Clearly labeled 'Dirty' bag makes it harder to screw up and get Giardia

Clearly labeled ‘Dirty’ bag makes it harder to screw up and get Giardia

At its heart, the GravityWorks is a very simple contraption.  There are two bags, two hoses, some adapters and one Hollow Fiber filter and with these components you can strain most of the bacteria and protozoa from a water source; this simple description doesn’t give due credit to Cascade Designs’ fantastic engineering and thoughtful additions.  When you first unpack the filter from its 7.5 inch zip case, you’ll notice that the Clean and Dirty bottles are clearly labeled and idiot-proof.  I say idiot-proof lightly, but simplicity is a beautiful thing if it’s dark and you’re tired and thirsty.

The dirty bag has a special quick-release valve that won’t leak when it’s unhooked from the system, so you can scoop up water through the proprietary Platy Zip opening in the dirty bag with no fear of getting your clean hoses in the stream.  From there, clamp down the tubing with the included clamp and hook up your dirty water to the system.  At this point, gravity is going to do all of your work – just hold the dirty bag above the filter and unclamp that sucker to let the good times roll.  It’s helpful to hold the filter above the dirty bag for just a moment after the initial flow so that you can get rid of bubbles (or purge the air, to be proper) and get a fast laminar flow.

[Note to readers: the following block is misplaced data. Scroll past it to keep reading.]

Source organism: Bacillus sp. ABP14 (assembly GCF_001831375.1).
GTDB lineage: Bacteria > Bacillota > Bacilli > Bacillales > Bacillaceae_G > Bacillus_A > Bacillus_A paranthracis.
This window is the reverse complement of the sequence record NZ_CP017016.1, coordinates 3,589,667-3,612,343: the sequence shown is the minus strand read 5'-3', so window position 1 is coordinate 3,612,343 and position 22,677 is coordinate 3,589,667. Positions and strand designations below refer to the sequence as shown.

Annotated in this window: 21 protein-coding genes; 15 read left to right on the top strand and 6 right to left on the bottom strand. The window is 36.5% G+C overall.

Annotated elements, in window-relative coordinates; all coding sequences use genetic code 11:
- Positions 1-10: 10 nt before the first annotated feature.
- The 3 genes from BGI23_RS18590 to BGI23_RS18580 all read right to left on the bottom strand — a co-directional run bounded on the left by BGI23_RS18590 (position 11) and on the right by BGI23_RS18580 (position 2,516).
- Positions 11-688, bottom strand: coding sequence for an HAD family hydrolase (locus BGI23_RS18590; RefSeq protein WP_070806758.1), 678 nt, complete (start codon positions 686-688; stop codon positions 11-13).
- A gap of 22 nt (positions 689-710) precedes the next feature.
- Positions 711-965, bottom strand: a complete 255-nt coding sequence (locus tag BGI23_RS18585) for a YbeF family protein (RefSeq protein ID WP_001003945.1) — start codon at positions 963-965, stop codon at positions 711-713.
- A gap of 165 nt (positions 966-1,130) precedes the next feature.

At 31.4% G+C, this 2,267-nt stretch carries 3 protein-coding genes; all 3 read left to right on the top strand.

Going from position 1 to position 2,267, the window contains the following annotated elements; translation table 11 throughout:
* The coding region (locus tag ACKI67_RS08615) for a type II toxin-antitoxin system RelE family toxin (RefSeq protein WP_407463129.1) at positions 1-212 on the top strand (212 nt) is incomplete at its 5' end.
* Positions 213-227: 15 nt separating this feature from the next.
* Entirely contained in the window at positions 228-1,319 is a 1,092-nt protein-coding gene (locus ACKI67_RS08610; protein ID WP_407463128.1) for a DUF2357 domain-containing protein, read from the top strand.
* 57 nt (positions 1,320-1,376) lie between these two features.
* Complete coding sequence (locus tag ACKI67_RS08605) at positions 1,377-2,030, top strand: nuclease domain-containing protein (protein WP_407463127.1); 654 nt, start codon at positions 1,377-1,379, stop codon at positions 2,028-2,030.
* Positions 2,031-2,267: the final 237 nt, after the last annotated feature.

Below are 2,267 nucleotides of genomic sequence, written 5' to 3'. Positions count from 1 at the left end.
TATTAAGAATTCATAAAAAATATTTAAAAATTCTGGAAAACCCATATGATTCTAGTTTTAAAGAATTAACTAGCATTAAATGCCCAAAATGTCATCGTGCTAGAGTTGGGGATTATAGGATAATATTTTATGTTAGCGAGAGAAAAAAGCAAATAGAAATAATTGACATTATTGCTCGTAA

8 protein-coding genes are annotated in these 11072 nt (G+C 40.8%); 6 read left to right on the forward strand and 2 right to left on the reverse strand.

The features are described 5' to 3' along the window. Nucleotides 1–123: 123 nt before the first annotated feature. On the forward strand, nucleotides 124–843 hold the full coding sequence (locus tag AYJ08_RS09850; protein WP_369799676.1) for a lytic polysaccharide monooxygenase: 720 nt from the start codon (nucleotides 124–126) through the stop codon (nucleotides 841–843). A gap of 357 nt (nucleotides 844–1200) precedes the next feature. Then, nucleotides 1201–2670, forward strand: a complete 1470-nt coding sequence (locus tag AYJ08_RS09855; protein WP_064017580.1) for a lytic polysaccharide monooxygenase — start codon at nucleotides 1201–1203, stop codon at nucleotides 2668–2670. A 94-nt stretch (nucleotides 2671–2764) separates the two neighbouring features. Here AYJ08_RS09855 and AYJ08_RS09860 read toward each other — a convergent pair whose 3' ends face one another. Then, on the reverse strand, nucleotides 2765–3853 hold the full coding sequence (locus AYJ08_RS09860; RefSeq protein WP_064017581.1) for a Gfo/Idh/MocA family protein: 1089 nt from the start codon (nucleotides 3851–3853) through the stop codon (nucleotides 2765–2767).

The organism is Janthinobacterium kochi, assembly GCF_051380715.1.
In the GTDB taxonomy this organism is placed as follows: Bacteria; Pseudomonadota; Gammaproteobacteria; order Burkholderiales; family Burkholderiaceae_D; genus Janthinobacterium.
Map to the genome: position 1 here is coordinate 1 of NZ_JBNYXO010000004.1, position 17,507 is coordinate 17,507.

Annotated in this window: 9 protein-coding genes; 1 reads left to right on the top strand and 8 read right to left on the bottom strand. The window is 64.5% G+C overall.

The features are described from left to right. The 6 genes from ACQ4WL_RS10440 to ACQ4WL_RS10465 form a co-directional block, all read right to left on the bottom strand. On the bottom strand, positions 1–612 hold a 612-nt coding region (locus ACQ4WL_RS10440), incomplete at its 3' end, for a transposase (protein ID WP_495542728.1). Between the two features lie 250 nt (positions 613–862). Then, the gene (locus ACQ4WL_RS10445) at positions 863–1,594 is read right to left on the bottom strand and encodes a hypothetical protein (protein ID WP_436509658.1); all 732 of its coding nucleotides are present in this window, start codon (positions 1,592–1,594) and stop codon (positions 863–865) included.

Bubbly flow like this will flow down your filter rate - even if it's pretty.

Bubbly flow like this, though fun to watch, will slow down your filter rate.